And, concerning faith, which one might say manifests itself in the form of ‘belief’, and atheism – is it not true that to be an atheist a person must believe that finding evidence of God’s existence is indeed possible for humans to accomplish? If we cannot do this, then we have no hope of ever finding any proof of God’s existence, even if it exists. And a second belief an atheist must hold is that we would have proven God’s existence by now, which we cannot know. Just bear in mind that the intellect of humans may not be as superior as we would like to think it is…we are slightly evolved monkeys after all, right? haha

    • Hey sageandonions13,

      Thanks for the comment. Boy, there’s a lot to cover here. First, it’s useful to clarify some things before I go into why *I’m* an atheist: Bear with me.

      1) One *can* be an *atheist* without saying, “I believe there is not a God” (This is done by evaluating claims of God, and rejecting them). Atheists can, of course, claim that there is no God–most atheist do, myself included–but it’s not necessary.

      2) One *cannot* be a *theist* without saying, “I believe there is a God”.

      3) If you claim that there is a God, or if you claim that there is not a God–and you want other people to accept your claim or if your actions require justification–you must demonstrate why your claim is worthy of belief.

      4) There is no responsibility *at all* on disbelievers of a claim–be it theistic or atheistic–to prove that the claim is false, in order to reject it. Useful, yes; necessary, no. “What can be asserted without evidence can also be dismissed without evidence” – Christopher Hitchens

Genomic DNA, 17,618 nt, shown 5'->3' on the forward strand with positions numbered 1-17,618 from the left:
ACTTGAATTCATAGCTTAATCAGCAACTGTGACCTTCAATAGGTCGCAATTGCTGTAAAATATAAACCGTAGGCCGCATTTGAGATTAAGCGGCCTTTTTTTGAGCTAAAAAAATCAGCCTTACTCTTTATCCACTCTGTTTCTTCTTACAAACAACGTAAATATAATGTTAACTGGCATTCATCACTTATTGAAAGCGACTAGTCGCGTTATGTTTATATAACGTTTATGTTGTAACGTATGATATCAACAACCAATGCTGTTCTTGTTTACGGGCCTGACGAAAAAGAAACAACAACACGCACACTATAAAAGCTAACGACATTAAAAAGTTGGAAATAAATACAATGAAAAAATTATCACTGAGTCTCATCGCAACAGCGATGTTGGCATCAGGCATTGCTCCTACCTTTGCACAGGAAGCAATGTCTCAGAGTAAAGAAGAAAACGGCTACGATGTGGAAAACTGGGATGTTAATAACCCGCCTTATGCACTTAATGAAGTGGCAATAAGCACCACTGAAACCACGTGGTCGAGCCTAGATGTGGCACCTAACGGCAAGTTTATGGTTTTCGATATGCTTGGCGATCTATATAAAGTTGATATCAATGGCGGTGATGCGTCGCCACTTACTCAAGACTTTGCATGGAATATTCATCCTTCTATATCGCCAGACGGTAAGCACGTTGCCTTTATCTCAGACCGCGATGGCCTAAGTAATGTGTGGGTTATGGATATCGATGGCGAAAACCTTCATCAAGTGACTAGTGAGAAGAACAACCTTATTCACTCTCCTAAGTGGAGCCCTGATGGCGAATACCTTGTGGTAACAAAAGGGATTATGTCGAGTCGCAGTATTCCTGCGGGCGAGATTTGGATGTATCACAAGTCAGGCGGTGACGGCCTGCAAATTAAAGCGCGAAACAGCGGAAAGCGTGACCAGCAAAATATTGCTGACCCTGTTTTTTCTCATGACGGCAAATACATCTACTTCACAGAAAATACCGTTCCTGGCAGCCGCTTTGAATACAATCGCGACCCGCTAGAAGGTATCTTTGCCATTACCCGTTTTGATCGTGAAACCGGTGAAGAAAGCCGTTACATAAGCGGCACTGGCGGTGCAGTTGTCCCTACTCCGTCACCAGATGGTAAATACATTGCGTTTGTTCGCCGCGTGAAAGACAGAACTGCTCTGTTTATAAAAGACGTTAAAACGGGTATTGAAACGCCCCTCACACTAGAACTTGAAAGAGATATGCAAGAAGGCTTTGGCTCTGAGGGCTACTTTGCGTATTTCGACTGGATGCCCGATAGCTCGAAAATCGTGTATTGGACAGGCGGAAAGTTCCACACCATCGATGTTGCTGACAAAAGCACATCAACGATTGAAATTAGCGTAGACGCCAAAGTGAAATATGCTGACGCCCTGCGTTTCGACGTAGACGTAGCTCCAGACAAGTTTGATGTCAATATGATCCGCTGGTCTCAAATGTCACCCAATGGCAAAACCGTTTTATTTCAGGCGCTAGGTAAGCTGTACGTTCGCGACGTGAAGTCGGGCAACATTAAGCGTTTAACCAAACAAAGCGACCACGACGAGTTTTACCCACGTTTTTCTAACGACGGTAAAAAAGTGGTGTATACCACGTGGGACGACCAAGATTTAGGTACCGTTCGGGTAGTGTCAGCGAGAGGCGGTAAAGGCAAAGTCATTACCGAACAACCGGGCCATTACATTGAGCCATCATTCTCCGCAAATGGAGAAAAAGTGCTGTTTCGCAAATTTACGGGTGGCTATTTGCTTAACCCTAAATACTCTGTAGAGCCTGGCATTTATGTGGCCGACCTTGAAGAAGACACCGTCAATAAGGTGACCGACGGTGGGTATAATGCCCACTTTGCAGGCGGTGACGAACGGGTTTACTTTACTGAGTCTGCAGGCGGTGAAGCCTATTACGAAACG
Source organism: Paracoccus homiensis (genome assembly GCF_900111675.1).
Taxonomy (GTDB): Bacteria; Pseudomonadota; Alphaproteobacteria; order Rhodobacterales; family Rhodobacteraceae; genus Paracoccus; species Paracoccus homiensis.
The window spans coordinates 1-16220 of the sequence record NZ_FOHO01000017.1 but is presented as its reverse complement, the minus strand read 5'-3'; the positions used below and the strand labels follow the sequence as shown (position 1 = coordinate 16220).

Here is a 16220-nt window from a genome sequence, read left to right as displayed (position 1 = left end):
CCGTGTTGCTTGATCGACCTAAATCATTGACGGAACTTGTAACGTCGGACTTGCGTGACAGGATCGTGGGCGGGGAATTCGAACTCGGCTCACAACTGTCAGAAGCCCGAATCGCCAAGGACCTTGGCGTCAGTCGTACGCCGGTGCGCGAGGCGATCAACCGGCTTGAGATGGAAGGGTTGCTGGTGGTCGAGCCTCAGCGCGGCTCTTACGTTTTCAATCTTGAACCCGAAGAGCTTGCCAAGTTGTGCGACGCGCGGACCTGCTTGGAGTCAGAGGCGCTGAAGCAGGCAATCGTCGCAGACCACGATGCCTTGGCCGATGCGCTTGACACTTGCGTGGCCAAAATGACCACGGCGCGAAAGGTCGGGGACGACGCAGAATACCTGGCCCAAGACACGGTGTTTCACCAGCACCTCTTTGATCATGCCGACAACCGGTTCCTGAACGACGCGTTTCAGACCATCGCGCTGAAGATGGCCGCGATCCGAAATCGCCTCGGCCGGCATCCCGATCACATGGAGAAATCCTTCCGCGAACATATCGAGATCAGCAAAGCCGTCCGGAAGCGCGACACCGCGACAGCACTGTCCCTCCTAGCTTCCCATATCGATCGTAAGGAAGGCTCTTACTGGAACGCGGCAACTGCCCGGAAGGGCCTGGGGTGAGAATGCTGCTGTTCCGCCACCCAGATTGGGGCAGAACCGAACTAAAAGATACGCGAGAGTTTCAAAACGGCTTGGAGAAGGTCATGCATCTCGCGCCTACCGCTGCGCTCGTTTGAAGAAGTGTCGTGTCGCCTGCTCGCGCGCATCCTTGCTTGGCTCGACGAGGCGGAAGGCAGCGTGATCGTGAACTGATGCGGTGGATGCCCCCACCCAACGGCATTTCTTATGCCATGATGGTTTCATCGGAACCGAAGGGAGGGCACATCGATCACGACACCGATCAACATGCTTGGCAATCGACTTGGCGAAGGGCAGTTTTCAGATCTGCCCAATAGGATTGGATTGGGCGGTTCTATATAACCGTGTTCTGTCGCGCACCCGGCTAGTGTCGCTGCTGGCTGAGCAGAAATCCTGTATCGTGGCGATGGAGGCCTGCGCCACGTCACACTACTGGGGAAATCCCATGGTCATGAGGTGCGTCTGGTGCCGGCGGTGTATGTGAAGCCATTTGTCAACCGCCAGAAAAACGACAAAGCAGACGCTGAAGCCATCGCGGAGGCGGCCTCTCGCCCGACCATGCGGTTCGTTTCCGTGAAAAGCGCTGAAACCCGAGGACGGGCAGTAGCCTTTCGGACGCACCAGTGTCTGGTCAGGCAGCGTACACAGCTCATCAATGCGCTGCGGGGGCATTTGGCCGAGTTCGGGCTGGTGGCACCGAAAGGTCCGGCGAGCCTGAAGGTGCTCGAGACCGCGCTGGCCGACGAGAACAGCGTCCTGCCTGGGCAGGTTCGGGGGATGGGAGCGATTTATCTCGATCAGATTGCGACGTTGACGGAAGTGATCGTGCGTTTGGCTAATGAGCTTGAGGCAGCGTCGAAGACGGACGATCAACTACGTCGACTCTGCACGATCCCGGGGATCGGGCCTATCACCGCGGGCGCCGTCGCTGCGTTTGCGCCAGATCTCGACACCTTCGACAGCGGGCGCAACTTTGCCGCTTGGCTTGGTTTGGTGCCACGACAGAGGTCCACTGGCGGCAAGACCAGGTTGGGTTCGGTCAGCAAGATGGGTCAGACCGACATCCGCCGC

So why am I an atheist, then?

      I reject all claims of God. There are many reasons for this. My background is Christian–I was a born-again Christian for about 7 years. The start for me, was the the fact that Christianity made me terribly unhappy, despite my sincerest efforts. And that seems suspicious.

      The most compelling evidence for Christianity is subjective experience (the conviction that is faith that drives belief), and that didn’t work for me. Also subjective experiences are fickle things, considering our emotional complexity. The bible, the other proof, is very suspect. It’s ambiguous, contradictory, and contains some really bad ideas. The way the bible was written and compiled seems completely backward and is also very suspect, if God intended it to be effective. Considering God’s motivation for creation–to have a relationship with humans–it makes no sense to communicate so poorly.

      There are some fantastical things in the bible, like the flood. The claims of how it occurred is if not outright impossible, extremely unlikely. There is no mention of Jesus in the first century, in any historical documents. It is impossible to prove Jesus existed without the bible. Why hide the proof?

      One can go on… Note, no science was used here–just reason and common sense. The evidence is just too flimsy to accept.

      I can similarly discount the ridiculous claims in the Torah. In fact, I only need to look at the actions of Muslims, and I need no more information to reject the claim of their God. So I can go on and reject the claims of all faiths, without using science. It just doesn’t make any sense. A complex being that could create the universe will be able to communicate his purpose and plan better.